The people suffering most cruelly in the “New Sweden” are the elderly. The costs of immigration borne by the welfare state have led to a quarter of a million retirees living below the EU poverty line. Meanwhile, the government recently added another 30 billion kronor (about $3.6 billion) to the migration budget. The 70 billion kronor ($8.4 billion) Sweden will spend on asylum seekers in 2016 is more than what the entire police force and justice system cost, more than national defense costs, and twice the amount of child benefits.
Sweden’s 9.5 million residents are thus forced to spend 70 billion kronor on letting citizens of other countries come in. In comparison, the United States, with its 320 million residents, spent $1.56 billion on refugees in 2015. The editorial columnist PM Nilsson commented in the business paper, Dagens Industri:
“To understand the scope of the increase in spending, a historic look back can be worthwhile. When the right bloc came to power in 2006, the cost was 8 billion [kronor] a year. In 2014, it had gone up to 24 billion. That summer, then Minister of Finance Anders Borg talked about the increase being the most dramatic shift in the state budget he had ever seen. The year after, 2015, the cost rose to 35 billion, and in 2016, it is projected to rise to 70 billion.”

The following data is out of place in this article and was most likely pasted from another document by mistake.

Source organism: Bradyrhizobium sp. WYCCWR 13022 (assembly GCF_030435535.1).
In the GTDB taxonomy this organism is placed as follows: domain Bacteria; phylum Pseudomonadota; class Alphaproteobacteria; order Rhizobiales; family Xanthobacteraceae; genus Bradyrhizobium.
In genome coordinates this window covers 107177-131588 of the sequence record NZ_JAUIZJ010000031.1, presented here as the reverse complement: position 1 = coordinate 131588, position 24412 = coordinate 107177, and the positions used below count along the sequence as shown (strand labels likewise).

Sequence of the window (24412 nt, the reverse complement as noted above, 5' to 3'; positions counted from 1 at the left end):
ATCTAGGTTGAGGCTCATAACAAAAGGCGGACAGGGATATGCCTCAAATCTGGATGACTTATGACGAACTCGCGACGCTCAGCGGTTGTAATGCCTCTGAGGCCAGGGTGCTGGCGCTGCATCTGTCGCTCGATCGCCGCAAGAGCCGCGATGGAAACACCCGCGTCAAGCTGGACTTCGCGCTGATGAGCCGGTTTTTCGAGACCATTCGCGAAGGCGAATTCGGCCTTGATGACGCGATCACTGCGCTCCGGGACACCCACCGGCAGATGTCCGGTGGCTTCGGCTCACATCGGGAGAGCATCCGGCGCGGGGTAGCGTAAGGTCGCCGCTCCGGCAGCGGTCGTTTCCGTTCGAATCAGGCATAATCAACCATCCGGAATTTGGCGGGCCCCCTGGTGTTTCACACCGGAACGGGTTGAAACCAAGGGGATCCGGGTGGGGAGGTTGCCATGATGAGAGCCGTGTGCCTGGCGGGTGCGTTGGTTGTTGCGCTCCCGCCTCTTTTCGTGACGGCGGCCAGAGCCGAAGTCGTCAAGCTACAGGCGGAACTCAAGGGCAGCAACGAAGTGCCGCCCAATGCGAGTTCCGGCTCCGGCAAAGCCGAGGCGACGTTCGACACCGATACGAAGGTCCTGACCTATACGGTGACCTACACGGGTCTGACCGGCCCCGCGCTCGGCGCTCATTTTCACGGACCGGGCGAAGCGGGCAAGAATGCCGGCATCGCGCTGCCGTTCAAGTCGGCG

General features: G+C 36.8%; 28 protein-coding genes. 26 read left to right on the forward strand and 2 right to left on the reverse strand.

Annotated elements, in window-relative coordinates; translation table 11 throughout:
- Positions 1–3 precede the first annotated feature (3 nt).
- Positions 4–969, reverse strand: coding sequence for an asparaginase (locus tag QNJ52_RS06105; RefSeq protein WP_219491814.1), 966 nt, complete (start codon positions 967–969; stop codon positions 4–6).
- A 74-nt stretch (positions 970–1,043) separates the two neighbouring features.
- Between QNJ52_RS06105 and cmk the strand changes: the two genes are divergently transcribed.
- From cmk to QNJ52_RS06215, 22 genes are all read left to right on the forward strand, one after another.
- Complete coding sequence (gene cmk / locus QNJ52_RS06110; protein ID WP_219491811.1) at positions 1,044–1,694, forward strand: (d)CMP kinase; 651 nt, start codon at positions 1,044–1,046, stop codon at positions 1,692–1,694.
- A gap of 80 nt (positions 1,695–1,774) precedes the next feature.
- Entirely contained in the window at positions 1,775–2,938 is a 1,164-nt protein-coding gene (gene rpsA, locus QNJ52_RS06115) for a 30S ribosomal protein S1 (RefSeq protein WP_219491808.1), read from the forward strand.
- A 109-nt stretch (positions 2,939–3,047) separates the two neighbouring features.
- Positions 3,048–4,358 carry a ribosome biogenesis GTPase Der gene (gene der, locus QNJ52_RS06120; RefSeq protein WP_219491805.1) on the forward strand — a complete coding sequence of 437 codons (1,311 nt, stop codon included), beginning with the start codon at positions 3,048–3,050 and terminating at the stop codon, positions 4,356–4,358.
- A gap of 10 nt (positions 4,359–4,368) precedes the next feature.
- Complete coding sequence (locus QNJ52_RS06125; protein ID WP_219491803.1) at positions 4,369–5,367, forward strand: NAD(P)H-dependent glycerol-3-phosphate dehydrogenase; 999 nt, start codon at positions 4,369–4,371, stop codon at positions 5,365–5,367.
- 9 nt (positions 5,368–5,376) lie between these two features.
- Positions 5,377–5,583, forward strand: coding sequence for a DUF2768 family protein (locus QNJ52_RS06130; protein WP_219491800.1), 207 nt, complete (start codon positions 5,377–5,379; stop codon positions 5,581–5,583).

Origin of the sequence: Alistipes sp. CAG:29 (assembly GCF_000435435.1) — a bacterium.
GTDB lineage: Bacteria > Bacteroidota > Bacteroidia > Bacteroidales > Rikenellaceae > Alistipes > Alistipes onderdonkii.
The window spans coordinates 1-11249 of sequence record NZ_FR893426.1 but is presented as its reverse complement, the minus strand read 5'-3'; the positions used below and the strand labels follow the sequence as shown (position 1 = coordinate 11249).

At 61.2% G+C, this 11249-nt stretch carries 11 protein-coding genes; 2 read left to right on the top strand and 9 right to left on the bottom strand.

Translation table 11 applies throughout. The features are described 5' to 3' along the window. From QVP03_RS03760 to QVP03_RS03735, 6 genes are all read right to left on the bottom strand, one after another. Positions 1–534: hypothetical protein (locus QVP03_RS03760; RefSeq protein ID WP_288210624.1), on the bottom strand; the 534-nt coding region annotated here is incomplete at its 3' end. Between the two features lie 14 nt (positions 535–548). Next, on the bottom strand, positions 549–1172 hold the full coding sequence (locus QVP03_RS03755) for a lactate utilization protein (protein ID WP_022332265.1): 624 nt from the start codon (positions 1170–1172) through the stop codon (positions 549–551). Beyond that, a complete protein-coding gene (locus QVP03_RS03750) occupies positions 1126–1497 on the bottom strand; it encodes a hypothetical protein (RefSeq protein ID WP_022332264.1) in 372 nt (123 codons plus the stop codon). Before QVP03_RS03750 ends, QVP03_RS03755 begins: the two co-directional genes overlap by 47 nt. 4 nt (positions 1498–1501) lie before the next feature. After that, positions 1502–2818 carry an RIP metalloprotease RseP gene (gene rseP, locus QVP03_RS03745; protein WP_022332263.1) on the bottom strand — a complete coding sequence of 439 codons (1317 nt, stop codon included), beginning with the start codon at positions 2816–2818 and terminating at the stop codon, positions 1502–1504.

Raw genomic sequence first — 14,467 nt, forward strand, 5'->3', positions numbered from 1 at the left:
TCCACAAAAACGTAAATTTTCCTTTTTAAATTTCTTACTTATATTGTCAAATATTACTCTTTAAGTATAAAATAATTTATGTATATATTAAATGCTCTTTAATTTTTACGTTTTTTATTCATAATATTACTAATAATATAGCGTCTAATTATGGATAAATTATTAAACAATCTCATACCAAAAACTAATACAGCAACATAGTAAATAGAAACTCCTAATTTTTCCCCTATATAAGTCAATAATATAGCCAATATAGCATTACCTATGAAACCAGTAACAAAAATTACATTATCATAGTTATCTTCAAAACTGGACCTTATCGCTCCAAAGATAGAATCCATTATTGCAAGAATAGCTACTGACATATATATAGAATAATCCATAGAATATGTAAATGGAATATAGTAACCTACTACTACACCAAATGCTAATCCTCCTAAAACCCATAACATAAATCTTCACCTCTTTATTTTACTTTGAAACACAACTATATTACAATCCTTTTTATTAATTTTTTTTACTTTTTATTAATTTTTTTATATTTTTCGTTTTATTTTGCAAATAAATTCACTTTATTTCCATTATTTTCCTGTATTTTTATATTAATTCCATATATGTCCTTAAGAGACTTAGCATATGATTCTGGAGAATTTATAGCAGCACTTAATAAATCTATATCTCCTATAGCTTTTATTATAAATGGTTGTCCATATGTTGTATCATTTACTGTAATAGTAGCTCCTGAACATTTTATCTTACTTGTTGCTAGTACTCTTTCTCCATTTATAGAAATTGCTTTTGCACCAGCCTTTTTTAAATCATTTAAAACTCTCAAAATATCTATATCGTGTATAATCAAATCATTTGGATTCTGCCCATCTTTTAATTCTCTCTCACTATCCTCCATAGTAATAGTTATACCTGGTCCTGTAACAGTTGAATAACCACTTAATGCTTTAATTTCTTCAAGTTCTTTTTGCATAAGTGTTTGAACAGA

For many years, the politicians managed to fool the Swedish people into thinking that even if immigration presented an initial cost, the immigrants would soon enable the country to turn a profit. Now, more and more research indicates that the asylum seeker immigrants rarely or never find work. The daily newspaper Sydsvenskan reported in February, for example, that 64% of Malmö’s immigrants are still unemployed after living in Sweden for ten years. The government openly calculates in its budget that in four years, 980,000 people will be living on either sickness benefits, disability pensions, unemployment benefits, “introduction benefits” or social welfare.
Swedes, who for many years have paid the highest taxes in the world without whining, are now taking to social media to express their anger that their money is going to citizens of other countries. More and more Swedes are choosing to emigrate from Sweden, mainly to the other Nordic countries, but also to Spain, Portugal and Great Britain, where taxes on pensions are considerably less.
But there are worse problems than the economic aspect. A sense of insecurity and fear has gripped the many Swedes who live close to asylum houses. On some level, the government seems to have grasped that danger: in a recent decision to continue maintaining border controls, Interior Minister Anders Ygeman wrote:
“The Swedish Civil Contingencies Agency (Myndigheten för samhällsskydd och beredskap), MSB, makes the assessment that the flow of migrants still brings challenges to upholding security in society, when it comes to the ability to maintain certain important public functions, among other things. Several of these challenges are expected to persist over time. The Police Authority’s assessment is still that a serious threat to public order and internal security exists. The Immigration Service still advocates border controls.”